Restaurants have to operate more efficiently than ever to eke out profits in the current economy. Having the capacity to offer automated, fast payments to vendors and employees alike can give a restaurant leverage – potentially enabling it to secure deals with vendors in exchange for early payments, as well as earning loyalty from staff who know they will get paid promptly after a shift. Beyond that, automated payment capabilities can help a restaurant operate more nimbly by responding quickly to shifts in supply. Do your systems enable you to pay people on-demand? At a time when a restaurant needs to use every tool at its disposal, the capability can deliver a competitive advantage.
As restaurant businesses become more digitized and connected, they are calling for a new kind of employee: one who is just as comfortable monitoring sensors and responding to alerts from a range of applications as they are chopping and cooking ingredients. Ensuring your staff is well-versed in these changes will only help your business, since your technology is helping you do everything from monitoring food safety, to collecting and continuously learning from the data you collect. Modern Restaurant Management reports that there is a growing role for skilled technicians to train, manage and repair this technology in restaurants. Do your training and management procedures adequately account for the tech changes your business has made? When you consider your job descriptions, training and feedback from staff, where are there opportunities to close knowledge gaps and ensure you’re reaping the greatest benefits from the technology at your disposal?
Running the most efficient operation you can is hinged on your data. It can tell you everything from how much of an item to order to how much staff to have on hand during a shift, thereby minimizing wasteful spending. But your ability to make informed predictions of your needs relies on the quality of your historical data – your record of recent weeks, months and years. What if your historical data has gaping holes in it? While the pandemic has spurred the adoption of restaurant technology across the industry, the quality of historical data about a restaurant may still need time to improve. Increasingly, restaurant tech stacks are enabling operators to not only adjust their forecasts based on factors such as weather and local events; they are also allowing brands to factor in historical data from similar brands across the industry. Ingest, for one, is allowing restaurants to benchmark against the performance of similar brands to help them get a more complete picture when their own historical data isn’t up to the task.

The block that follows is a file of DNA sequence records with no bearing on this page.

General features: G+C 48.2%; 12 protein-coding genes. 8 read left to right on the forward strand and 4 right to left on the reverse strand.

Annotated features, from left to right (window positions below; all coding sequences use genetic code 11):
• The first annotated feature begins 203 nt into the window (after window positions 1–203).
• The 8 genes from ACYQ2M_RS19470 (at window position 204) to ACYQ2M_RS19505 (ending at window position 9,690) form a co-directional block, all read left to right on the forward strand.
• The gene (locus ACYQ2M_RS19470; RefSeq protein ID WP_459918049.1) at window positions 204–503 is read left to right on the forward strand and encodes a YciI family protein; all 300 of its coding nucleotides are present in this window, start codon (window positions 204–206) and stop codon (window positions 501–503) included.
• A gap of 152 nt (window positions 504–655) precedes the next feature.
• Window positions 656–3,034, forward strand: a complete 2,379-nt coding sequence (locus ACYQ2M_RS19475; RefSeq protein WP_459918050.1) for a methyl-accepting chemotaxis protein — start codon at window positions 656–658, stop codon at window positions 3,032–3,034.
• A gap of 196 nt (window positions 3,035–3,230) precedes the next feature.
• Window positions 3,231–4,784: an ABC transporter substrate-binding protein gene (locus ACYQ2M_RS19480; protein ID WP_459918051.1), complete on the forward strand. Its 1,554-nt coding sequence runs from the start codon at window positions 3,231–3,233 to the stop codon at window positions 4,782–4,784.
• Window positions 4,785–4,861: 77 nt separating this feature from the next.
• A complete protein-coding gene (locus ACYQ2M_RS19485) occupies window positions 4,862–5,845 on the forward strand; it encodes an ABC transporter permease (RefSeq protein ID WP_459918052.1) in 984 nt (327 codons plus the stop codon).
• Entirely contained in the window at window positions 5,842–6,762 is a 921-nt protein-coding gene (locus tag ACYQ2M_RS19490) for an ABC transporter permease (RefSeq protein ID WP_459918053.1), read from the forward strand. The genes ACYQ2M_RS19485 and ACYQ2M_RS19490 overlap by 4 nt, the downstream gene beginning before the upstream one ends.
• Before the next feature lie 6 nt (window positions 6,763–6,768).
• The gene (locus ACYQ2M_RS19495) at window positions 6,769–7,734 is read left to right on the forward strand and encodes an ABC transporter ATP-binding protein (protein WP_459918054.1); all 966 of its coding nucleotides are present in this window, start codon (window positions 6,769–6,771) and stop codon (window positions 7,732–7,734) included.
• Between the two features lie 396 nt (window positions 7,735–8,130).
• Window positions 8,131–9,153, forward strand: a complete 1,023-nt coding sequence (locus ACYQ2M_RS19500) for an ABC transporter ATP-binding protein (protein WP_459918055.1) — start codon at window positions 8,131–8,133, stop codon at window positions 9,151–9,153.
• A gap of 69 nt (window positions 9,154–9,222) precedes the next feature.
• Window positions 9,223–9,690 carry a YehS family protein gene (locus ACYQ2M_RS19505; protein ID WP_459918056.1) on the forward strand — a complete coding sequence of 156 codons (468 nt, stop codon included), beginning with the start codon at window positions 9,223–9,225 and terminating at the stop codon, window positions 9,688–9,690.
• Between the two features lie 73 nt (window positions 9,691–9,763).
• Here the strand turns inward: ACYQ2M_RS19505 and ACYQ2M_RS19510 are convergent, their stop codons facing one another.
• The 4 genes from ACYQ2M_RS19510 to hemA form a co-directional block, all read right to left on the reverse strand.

Artificial Intelligence has been carving out a space in restaurants as a means of delegating tasks and saving labor costs. Though AI-supported ordering is still a work in progress (as McDonald’s has discovered with recent tests), AI is also serving as a kitchen assistant that can nudge employees to catch errors early – before they get the attention of an annoyed customer. One company in this space, Agot AI, places cameras over the food preparation line to watch how orders are being prepared. It connects with in-store, online and drive-thru orders appearing on the kitchen display system and will alert an employee in the line if an order is missing, say, the extra packets of ketchup the customer requested. In the process, the information the technology gathers can help a restaurant flag repeat problems in the line and adjust training to better manage them, and even create a rewards system to recognize employees who successfully move orders through the line with accuracy and speed.
As restaurants adopt more technology – out of necessity if not for a desire for greater efficiency – restaurant service is coming to mean something different. Earlier this year, Datassential predicted that human service would become more of a premium offering, with a more obvious human touch expected at higher-end restaurants. But the line between technology and human-delivered service is likely to be hazier for everyone else. As you consider new front-of-house tech, retain the human touch by asking if it can elevate the service you offer – through faster and easier payments, and menu items and targeted promotions supported by individual customer data as opposed to broad assumptions.